Archaeopteryx fossil (Creative Commons - Wikipedia)
(PhysOrg.com) -- The crown of the famous 150-million-year-old Archaeopteryx fossil as the first bird has been restored by a new evolutionary tree.
Archaeopteryx had been considered for 150 years to be the first known bird since the first complete specimen was found in Germany in 1861, revealing a combination of reptilian and and bird features. But Chinese researchers asserted recently that a new and closely related fossil, Xiaotingia zhengi, was a bird-like dinosaur - therefore suggesting that Archaeopteryx was also a dinosaur.
However, the new study, led by Dr Michael Lee, of the South Australian Museum, used a more detailed analyis to show that Archaeopteryx was a bird.
"Archaeopteryx is iconic in palaeontology as the basal bird, however the plethora of discoveries of feathered dinosaurs in China, in particular, has progressively eroded the distinction of just what defines a bird," says one of the authors, Dr Trevor Worthy, a palaeontologist in the UNSW School of Biological, Earth and Environmental Sciences.
"This trend came to a head when Xaiotingia was analysed most recently and in the analysis presented Archaeopteryx was found to jump ship as it were from the birds to the dromaeosaurs.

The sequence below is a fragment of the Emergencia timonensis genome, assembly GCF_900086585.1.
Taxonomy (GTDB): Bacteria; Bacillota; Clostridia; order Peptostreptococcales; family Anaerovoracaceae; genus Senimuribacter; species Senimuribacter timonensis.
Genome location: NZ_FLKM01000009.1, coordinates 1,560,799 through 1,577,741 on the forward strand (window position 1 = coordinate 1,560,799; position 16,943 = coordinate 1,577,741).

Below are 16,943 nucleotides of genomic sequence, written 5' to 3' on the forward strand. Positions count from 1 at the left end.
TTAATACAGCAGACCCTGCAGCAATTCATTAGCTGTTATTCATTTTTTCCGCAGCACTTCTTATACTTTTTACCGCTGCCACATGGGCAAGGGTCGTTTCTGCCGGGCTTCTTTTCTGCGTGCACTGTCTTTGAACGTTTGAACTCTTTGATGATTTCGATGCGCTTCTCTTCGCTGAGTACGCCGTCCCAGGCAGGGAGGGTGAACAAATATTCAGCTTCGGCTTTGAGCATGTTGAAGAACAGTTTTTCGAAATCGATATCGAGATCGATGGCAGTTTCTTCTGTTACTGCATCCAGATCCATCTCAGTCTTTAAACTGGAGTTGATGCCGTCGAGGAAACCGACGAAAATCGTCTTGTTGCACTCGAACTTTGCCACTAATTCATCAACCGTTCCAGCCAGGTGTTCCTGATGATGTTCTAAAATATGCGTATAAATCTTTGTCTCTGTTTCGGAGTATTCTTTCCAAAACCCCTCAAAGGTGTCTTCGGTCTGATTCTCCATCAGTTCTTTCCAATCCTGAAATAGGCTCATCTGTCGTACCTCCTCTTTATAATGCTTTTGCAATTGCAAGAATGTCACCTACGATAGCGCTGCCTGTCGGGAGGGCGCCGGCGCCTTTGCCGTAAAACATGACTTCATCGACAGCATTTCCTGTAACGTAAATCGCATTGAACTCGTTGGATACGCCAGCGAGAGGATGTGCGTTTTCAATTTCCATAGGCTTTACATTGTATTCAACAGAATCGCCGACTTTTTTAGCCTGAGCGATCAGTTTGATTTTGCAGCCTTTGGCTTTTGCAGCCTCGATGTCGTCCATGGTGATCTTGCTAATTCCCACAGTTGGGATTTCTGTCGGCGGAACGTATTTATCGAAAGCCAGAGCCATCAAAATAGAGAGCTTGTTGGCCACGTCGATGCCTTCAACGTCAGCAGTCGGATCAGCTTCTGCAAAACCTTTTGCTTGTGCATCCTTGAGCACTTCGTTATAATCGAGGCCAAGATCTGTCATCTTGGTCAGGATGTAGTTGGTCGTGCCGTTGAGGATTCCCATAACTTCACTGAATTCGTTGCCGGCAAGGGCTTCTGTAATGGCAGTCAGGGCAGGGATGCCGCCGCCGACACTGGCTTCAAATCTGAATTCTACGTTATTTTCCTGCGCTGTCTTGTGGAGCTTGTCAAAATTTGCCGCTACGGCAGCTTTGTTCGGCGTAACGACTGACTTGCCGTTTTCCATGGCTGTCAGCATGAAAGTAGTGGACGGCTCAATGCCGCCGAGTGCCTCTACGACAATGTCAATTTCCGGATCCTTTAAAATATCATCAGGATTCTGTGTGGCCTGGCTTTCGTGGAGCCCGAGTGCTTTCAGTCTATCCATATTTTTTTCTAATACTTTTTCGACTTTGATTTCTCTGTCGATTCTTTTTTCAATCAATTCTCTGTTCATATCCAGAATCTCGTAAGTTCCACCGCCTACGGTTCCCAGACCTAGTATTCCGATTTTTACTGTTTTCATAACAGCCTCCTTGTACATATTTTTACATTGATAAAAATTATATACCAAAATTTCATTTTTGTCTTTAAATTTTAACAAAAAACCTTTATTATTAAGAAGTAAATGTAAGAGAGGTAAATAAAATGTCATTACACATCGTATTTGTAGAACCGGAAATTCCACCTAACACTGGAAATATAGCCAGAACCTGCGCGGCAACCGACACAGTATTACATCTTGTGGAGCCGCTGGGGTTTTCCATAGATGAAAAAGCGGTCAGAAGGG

"This sensational result was presented and attracted much publicity, but the very weak statistical support for this new relationship was not given due consideration.
"In our work, Mike Lee has shown quite clearly that methodology is highly significant and that before a paradigm is overturned data needs to be rigorously examined.
"Using a different analytical methodology than that usually used by morphologists, but one always used by analysts of molecular data, we found that Archaeopteryx remains the basal bird and does so with strong statistical support.
"This case demonstrates that multiple analysis methods should be used, each with concordant results before a paradigm breaking result is accepted. And it shows that Archaeopteryx remains the key to understanding the origin of birds."
More information: http://rsbl.royals … tent/current
Provided by University of New South Wales